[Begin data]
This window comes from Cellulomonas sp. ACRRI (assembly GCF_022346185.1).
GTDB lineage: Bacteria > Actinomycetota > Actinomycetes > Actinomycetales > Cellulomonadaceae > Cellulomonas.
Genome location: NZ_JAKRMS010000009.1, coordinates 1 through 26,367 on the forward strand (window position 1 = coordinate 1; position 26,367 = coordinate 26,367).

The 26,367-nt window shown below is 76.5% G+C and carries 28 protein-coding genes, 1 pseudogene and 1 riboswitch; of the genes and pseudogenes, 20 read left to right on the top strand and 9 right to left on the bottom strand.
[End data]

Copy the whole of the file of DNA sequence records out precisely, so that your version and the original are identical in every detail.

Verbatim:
This window comes from Cellulomonas sp. ACRRI (assembly GCF_022346185.1).
GTDB lineage: Bacteria > Actinomycetota > Actinomycetes > Actinomycetales > Cellulomonadaceae > Cellulomonas.
Genome location: NZ_JAKRMS010000009.1, coordinates 1 through 26,367 on the forward strand (window position 1 = coordinate 1; position 26,367 = coordinate 26,367).

The 26,367-nt window shown below is 76.5% G+C and carries 28 protein-coding genes, 1 pseudogene and 1 riboswitch; of the genes and pseudogenes, 20 read left to right on the top strand and 9 right to left on the bottom strand.